"Never you trouble your head about my business, my dear. Women can't understand the share-market, and such things. Don't think I've forgotten the awful blunders you made when you tried to read the state of the money-market aloud to my father, that night when he had lost his spectacles. What were we talking of? Oh! of Farquhar and pretty Mrs Denbigh. Yes! I soon found out that was the subject my gentleman liked me to dwell on. He did not talk about her much himself, but his eyes sparkled when I told him what enthusiastic letters Polly and Elizabeth wrote about her. How old d'ye think she is?"
"I know!" said Jemima. "At least, I heard her age spoken about, amongst other things, when first she came. She will be five-and-twenty this autumn."
"And Farquhar is forty, if he is a day. She's young, too, to have such a boy as Leonard; younger-looking, or full as young-looking as she is! I tell you what, Mimie, she looks younger than you. How old are you? Three-and-twenty, ain't it?"
"Last March," replied Jemima.
"You'll have to make haste and pick up somebody, if you're losing your good looks at this rate. Why, Jemima, I thought you had a good chance of Farquhar a year or two ago. How come you to have lost him? I'd far rather you'd had him than that proud, haughty Mrs Denbigh, who flashes her great grey eyes upon me if ever I dare to pay her a compliment. She ought to think it an honour that I take that much notice of her. Besides, Farquhar is rich, and it's keeping the business of the firm in one's own family; and if he marries Mrs Denbigh she will be sure to be wanting Leonard in when he's of age, and I won't have that. Have a try for Farquhar, Mimie! Ten to one it's not too late. I wish I'd brought you a pink bonnet down. You go about so dowdy—so careless of how you look."
"If Mr Farquhar has not liked me as I am," said Jemima, choking, "I don't want to owe him to a pink bonnet."
"Nonsense! I don't like to have my sisters' governess stealing a march on my sister. I tell you Farquhar is worth trying for. If you'll wear the pink bonnet I'll give it you, and I'll back you against Mrs Denbigh. I think you might have done something with 'our member,' as my father calls him, when you had him so long in the house. But, altogether, I should like Farquhar best for a brother-in-law. By the way, have you heard down here that Donne is going to be married? I heard of it in town, just before I left, from a man that was good authority. Some Sir Thomas Campbell's seventh daughter: a girl without a penny; father ruined himself by gambling, and obliged to live abroad. But Donne is not a man to care for any obstacle, from all accounts, when once he has taken a fancy. It was love at first sight, they say. I believe he did not know of her existence a month ago."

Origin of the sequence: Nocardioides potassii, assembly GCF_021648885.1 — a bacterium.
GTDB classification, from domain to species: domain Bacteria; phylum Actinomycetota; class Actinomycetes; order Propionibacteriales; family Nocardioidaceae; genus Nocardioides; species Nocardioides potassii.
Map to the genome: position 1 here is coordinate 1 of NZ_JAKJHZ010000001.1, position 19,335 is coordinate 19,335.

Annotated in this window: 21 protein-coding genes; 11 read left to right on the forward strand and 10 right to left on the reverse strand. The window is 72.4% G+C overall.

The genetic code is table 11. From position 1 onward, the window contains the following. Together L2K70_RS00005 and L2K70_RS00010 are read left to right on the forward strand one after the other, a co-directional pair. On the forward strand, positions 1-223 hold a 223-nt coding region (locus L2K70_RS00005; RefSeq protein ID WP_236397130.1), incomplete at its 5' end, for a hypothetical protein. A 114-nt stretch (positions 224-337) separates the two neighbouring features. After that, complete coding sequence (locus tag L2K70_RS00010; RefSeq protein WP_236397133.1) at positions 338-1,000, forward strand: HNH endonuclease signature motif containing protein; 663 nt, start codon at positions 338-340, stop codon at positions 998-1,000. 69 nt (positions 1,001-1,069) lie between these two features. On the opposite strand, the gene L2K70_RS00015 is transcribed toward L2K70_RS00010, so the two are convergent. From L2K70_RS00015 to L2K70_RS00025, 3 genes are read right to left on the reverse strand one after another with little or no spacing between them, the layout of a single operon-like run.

"No! we have not heard of it," replied Jemima. "My father will like to know; tell it him;" continued she, as she was leaving the room, to be alone, in order to still her habitual agitation whenever she heard Mr Farquhar and Ruth coupled together.
Mr Farquhar came home the day before Richard Bradshaw left for town. He dropped in after tea at the Bradshaws'; he was evidently disappointed to see none but the family there, and looked round whenever the door opened.
"Look! look!" said Dick to his sister. "I wanted to make sure of his coming in to-night, to save me my father's parting exhortations against the temptations of the world (as if I did not know much more of the world than he does!), so I used a spell I thought would prove efficacious; I told him that we should be by ourselves, with the exception of Mrs Denbigh, and look how he is expecting her to come in!"
Jemima did see; did understand. She understood, too, why certain packets were put carefully on one side, apart from the rest of the purchases of Swiss toys and jewellery, by which Mr Farquhar proved that none of Mr Bradshaw's family had been forgotten by him during his absence. Before the end of the evening, she was very conscious that her sore heart had not forgotten how to be jealous. Her brother did not allow a word, a look, or an incident, which might be supposed on Mr Farquhar's side to refer to Ruth, to pass unnoticed; he pointed out all to his sister, never dreaming of the torture he was inflicting, only anxious to prove his own extreme penetration. At length Jemima could stand it no longer, and left the room. She went into the schoolroom, where the shutters were not closed, as it only looked into the garden. She opened the window, to let the cool night air blow in on her hot cheeks. The clouds were hurrying over the moon's face in a tempestuous and unstable manner, making all things seem unreal; now clear out in its bright light, now trembling and quivering in shadow. The pain at her heart seemed to make Jemima's brain grow dull; she laid her head on her arms, which rested on the window-sill, and grew dizzy with the sick weary notion that the earth was wandering lawless and aimless through the heavens, where all seemed one tossed and whirling wrack of clouds. It was a waking nightmare, from the uneasy heaviness of which she was thankful to be roused by Dick's entrance.